- The Structure of Work – Today’s workplace is structured (reflecting its legacy from the Industrial Revolution) towards task-oriented productivity. Most professionals no longer fill out time sheets (gosh they were awful, weren’t they?) but there is still a rigorous accountability of time to most jobs. While much has been written about time wasted at work, today’s unprecedented productivity rates are made possible not only by technological advances, but by a willingness on the part of most (especially American) workers to sacrifice more and more of their personal time to work longer hours. This leaves little time for one-one communication, especially without a specific purpose. Increasingly, as some leaders are realizing that interpersonal relationships are the new wealth in the global currency, they understand that the pace of work is a serious obstacle to greater communication.
- The Need to “DO” – We’re in an era of getting things done. We tick off our goals and to-do lists with a feeling of real accomplishment. On the off-days, when we aren’t able to check off much on the list, a sense of worry can set in. Somehow we feel we’ve lost ground in our ambitious agendas. These often self-imposed deadlines can be a form of self-tyranny. Who has time to sit back and chat?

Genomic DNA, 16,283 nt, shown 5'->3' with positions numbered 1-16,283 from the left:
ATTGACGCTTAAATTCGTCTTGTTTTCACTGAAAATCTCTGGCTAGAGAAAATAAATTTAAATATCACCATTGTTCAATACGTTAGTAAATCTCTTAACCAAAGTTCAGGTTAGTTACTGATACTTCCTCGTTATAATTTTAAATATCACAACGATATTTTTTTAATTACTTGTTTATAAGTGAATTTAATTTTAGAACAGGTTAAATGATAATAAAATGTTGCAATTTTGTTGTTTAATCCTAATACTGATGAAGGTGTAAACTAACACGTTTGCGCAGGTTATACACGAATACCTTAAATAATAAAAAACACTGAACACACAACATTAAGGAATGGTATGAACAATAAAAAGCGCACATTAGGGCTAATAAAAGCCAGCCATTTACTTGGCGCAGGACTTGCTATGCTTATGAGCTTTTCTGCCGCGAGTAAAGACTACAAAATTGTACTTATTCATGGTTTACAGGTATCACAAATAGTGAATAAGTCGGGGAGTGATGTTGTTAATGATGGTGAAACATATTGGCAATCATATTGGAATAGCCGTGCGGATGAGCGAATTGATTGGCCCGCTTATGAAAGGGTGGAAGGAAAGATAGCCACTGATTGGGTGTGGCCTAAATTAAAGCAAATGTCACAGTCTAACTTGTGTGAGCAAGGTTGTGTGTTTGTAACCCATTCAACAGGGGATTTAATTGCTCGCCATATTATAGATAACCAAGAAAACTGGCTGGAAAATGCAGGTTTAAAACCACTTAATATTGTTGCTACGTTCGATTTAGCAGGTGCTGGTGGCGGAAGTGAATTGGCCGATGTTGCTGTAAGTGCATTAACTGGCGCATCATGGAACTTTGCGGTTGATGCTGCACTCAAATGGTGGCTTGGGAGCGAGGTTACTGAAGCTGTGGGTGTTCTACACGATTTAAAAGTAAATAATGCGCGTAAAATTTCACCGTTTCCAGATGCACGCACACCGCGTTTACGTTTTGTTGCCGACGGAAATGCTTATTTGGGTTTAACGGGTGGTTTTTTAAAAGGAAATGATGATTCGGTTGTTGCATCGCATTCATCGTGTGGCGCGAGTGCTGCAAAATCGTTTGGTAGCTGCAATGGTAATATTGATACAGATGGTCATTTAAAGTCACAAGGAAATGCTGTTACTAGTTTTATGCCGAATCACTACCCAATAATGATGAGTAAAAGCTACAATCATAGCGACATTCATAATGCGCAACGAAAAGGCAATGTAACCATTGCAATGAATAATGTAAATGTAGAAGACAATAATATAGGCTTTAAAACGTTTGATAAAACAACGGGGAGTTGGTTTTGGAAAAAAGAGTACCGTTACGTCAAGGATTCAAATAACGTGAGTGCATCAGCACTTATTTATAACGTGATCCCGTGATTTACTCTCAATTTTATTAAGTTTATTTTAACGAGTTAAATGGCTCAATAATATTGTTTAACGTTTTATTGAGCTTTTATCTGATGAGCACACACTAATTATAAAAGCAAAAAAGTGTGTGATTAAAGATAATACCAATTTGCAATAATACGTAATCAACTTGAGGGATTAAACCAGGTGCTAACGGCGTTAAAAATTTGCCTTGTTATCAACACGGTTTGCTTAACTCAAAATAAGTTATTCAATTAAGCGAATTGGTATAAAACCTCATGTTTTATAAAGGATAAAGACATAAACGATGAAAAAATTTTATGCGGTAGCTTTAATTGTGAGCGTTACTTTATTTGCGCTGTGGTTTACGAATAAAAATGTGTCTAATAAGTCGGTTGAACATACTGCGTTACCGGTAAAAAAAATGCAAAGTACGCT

- Lack of Interpersonal Skill – One of the dangers of too much techno focus is that we simply do not develop the self-awareness, emotional regulation and social intelligence required to maximize understanding of and with others. Studies show that our hard-wiring for empathic responses to others can be severely challenged by distractions and lack of attention. It is not that we don’t care; it’s often that we don’t notice. Human differences and emotional complexities can be messy. We can’t sign off feelings. But if we want to deepen our connections to others, we cannot skip this part. Nothing else will substitute. Unless we learn to pay attention to the details of our own experience, we’ll never be able to tune into those of others.
Quantum physicist, David Bohm, whose work on the dialogic process revealed the deep nature of human communication and its possibilities, believed that participation in dialogue takes us beyond merely feeling connected to others.
MIT Sloan School of Management lecturer and author William Isaacs, who worked with Bohm on the dialogic process, wrote, “The world is not simply “out there,” but it is, in fact, in each of us as well.” As a result of their work, they concluded that we as interconnected individuals “never leave each other’s influence and as such, are always in a state of mutual unfolding.” Isaacs’ writes, “I enter in a dialogue with myself, and as I do so, I enter into one with you as well. Seized by an elemental togetherness, we touch the genuine power of dialogue, and magic unfolds.”
The workplace and the world are in critical need of the “magic” of dialogue. There’s still time to begin.
As always, I appreciate your taking the time to read, subscribe, share and tweet these posts. But most of all I appreciate and invite the dialogue.
Louise Altman, Partner, Intentional Communication